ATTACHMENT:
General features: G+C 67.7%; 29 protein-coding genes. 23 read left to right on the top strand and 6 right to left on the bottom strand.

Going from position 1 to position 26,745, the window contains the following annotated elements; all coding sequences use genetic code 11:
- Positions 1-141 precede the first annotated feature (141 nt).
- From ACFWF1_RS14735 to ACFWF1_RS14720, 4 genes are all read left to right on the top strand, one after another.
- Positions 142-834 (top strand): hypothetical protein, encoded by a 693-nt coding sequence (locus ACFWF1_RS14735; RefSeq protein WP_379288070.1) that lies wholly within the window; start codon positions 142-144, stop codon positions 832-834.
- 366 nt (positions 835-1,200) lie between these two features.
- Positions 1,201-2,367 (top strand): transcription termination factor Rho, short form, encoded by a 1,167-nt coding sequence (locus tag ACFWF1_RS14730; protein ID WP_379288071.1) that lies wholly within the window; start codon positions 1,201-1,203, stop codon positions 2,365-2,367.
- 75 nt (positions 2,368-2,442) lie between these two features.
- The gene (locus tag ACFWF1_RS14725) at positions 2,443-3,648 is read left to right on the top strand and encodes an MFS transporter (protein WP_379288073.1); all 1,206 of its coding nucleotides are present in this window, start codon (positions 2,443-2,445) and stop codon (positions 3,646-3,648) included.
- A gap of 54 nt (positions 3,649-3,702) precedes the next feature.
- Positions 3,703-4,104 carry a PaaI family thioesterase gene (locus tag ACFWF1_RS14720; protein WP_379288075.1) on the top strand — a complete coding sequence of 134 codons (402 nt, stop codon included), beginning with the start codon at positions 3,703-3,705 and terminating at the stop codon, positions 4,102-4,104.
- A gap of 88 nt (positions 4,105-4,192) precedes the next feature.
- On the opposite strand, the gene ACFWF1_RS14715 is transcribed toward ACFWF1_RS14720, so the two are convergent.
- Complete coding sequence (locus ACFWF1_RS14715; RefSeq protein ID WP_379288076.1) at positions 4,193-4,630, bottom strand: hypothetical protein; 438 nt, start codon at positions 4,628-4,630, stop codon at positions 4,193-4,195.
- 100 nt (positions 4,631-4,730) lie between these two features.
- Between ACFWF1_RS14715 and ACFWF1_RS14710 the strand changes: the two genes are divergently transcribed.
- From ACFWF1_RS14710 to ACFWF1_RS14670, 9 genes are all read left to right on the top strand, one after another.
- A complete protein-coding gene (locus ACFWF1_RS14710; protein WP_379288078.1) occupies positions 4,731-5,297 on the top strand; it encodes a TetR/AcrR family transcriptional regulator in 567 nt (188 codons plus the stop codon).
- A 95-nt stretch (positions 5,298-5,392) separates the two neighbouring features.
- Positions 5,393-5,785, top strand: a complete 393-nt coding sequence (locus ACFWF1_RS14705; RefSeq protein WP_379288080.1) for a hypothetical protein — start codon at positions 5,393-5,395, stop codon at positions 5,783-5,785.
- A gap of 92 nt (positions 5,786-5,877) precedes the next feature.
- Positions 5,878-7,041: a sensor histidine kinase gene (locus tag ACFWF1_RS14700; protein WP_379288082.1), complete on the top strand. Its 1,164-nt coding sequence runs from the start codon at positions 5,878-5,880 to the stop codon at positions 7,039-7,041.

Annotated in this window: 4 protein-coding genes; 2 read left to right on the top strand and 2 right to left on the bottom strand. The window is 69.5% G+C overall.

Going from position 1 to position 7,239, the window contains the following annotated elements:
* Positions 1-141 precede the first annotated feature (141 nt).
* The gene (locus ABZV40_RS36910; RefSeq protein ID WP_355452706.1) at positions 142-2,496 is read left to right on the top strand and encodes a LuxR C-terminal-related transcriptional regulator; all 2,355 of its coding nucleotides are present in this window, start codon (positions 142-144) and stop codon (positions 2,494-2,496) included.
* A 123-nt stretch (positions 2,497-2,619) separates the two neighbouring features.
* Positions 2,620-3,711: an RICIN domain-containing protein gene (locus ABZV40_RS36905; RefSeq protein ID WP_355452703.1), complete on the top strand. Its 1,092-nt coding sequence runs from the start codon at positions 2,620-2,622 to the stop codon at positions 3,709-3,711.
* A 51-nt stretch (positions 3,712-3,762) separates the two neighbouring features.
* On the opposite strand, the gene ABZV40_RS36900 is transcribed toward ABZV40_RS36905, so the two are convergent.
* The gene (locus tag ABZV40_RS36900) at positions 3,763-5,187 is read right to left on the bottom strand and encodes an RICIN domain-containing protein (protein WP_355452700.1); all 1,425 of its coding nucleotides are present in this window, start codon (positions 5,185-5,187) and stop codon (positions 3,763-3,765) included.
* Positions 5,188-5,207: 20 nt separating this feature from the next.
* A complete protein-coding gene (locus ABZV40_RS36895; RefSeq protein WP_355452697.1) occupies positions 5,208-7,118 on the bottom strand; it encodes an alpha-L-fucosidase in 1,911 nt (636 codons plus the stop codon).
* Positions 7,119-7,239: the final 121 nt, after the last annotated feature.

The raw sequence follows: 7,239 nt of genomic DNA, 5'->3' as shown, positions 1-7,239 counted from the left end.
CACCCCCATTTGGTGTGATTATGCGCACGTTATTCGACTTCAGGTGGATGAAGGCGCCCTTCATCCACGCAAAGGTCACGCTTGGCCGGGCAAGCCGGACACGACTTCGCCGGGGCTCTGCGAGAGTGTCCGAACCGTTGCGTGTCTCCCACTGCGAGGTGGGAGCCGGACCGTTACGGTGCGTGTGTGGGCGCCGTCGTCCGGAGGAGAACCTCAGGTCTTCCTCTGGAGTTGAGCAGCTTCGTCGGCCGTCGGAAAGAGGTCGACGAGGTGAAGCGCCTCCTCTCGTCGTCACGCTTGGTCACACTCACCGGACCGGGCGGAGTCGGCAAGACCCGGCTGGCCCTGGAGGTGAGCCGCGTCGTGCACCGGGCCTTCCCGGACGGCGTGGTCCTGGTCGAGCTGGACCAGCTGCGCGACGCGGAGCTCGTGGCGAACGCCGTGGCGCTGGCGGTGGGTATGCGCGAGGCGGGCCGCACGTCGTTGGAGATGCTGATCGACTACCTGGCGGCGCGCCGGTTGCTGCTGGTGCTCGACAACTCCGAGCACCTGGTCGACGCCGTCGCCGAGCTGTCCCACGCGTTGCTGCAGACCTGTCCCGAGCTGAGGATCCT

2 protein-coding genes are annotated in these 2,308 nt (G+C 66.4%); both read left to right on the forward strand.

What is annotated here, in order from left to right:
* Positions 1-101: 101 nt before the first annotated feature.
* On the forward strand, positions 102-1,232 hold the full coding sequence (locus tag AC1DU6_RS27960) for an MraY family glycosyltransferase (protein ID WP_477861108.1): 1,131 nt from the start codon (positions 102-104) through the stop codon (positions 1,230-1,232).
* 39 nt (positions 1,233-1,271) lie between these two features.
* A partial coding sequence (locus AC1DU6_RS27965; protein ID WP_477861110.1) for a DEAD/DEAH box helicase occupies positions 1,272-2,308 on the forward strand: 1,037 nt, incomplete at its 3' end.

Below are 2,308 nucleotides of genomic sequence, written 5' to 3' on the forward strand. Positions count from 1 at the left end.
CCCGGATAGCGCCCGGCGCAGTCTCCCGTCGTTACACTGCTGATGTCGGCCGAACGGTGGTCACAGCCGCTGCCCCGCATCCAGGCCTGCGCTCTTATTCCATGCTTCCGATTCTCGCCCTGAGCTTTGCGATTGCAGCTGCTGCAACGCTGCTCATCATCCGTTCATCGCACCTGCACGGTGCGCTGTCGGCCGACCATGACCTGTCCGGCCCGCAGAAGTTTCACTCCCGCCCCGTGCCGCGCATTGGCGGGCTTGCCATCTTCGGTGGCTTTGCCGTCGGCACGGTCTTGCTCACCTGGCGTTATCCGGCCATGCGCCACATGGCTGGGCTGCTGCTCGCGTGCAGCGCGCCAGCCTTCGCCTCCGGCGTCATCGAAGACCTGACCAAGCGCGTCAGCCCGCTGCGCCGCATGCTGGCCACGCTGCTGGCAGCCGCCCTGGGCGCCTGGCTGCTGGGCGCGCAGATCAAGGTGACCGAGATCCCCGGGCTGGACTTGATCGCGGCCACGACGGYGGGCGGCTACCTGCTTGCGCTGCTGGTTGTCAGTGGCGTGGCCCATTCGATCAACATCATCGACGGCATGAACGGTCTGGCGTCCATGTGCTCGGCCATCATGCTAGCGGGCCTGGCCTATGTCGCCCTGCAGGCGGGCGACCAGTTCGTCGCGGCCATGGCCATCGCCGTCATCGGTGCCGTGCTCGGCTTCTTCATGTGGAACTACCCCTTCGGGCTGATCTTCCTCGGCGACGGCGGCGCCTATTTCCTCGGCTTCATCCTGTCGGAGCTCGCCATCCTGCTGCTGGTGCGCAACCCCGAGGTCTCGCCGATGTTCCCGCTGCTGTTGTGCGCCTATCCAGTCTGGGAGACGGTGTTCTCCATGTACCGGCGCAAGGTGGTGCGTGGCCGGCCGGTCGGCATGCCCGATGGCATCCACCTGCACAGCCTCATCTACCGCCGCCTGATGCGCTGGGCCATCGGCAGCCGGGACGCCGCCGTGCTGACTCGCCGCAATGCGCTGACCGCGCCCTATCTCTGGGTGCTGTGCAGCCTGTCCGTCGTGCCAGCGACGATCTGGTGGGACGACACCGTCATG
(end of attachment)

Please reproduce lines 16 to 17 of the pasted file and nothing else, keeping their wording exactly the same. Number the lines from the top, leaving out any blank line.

- Between ACFWF1_RS14715 and ACFWF1_RS14710 the strand changes: the two genes are divergently transcribed.
- From ACFWF1_RS14710 to ACFWF1_RS14670, 9 genes are all read left to right on the top strand, one after another.